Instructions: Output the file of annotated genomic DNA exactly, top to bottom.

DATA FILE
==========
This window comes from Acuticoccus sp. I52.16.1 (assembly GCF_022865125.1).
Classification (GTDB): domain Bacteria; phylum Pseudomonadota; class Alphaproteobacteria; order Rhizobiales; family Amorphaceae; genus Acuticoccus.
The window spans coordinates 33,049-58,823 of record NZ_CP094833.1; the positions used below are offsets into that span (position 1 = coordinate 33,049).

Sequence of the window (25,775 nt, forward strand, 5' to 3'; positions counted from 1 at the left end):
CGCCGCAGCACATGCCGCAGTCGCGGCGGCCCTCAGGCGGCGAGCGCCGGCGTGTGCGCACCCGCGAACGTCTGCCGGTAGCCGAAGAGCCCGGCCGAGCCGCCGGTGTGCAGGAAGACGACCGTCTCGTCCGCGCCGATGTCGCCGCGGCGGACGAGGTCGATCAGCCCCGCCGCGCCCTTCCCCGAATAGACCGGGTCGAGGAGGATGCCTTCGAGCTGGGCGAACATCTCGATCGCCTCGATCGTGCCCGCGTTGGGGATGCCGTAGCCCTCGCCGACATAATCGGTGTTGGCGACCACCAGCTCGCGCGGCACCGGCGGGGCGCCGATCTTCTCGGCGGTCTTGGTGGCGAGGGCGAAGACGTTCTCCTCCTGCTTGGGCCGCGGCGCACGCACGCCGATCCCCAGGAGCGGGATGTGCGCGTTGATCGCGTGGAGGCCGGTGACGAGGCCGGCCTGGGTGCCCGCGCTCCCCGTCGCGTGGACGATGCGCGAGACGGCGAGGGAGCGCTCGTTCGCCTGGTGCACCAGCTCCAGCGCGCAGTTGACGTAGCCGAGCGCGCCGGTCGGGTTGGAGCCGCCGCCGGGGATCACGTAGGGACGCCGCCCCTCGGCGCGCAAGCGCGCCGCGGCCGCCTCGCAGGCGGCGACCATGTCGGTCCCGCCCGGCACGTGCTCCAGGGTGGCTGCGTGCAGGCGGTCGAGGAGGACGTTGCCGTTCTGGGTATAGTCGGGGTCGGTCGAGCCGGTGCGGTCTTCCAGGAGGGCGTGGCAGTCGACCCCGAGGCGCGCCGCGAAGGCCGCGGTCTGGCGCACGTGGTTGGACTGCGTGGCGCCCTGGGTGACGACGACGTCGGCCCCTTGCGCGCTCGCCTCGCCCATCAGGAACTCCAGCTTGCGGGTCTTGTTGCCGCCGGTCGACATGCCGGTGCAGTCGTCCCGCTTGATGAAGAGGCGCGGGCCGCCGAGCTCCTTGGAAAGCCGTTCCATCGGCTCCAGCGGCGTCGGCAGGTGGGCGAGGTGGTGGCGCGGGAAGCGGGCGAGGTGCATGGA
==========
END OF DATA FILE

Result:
This window comes from Acuticoccus sp. I52.16.1 (assembly GCF_022865125.1).
Classification (GTDB): domain Bacteria; phylum Pseudomonadota; class Alphaproteobacteria; order Rhizobiales; family Amorphaceae; genus Acuticoccus.
The window spans coordinates 33,049-58,823 of record NZ_CP094833.1; the positions used below are offsets into that span (position 1 = coordinate 33,049).

Sequence of the window (25,775 nt, forward strand, 5' to 3'; positions counted from 1 at the left end):
CGCCGCAGCACATGCCGCAGTCGCGGCGGCCCTCAGGCGGCGAGCGCCGGCGTGTGCGCACCCGCGAACGTCTGCCGGTAGCCGAAGAGCCCGGCCGAGCCGCCGGTGTGCAGGAAGACGACCGTCTCGTCCGCGCCGATGTCGCCGCGGCGGACGAGGTCGATCAGCCCCGCCGCGCCCTTCCCCGAATAGACCGGGTCGAGGAGGATGCCTTCGAGCTGGGCGAACATCTCGATCGCCTCGATCGTGCCCGCGTTGGGGATGCCGTAGCCCTCGCCGACATAATCGGTGTTGGCGACCACCAGCTCGCGCGGCACCGGCGGGGCGCCGATCTTCTCGGCGGTCTTGGTGGCGAGGGCGAAGACGTTCTCCTCCTGCTTGGGCCGCGGCGCACGCACGCCGATCCCCAGGAGCGGGATGTGCGCGTTGATCGCGTGGAGGCCGGTGACGAGGCCGGCCTGGGTGCCCGCGCTCCCCGTCGCGTGGACGATGCGCGAGACGGCGAGGGAGCGCTCGTTCGCCTGGTGCACCAGCTCCAGCGCGCAGTTGACGTAGCCGAGCGCGCCGGTCGGGTTGGAGCCGCCGCCGGGGATCACGTAGGGACGCCGCCCCTCGGCGCGCAAGCGCGCCGCGGCCGCCTCGCAGGCGGCGACCATGTCGGTCCCGCCCGGCACGTGCTCCAGGGTGGCTGCGTGCAGGCGGTCGAGGAGGACGTTGCCGTTCTGGGTATAGTCGGGGTCGGTCGAGCCGGTGCGGTCTTCCAGGAGGGCGTGGCAGTCGACCCCGAGGCGCGCCGCGAAGGCCGCGGTCTGGCGCACGTGGTTGGACTGCGTGGCGCCCTGGGTGACGACGACGTCGGCCCCTTGCGCGCTCGCCTCGCCCATCAGGAACTCCAGCTTGCGGGTCTTGTTGCCGCCGGTCGACATGCCGGTGCAGTCGTCCCGCTTGATGAAGAGGCGCGGGCCGCCGAGCTCCTTGGAAAGCCGTTCCATCGGCTCCAGCGGCGTCGGCAGGTGGGCGAGGTGGTGGCGCGGGAAGCGGGCGAGGTGCATGGA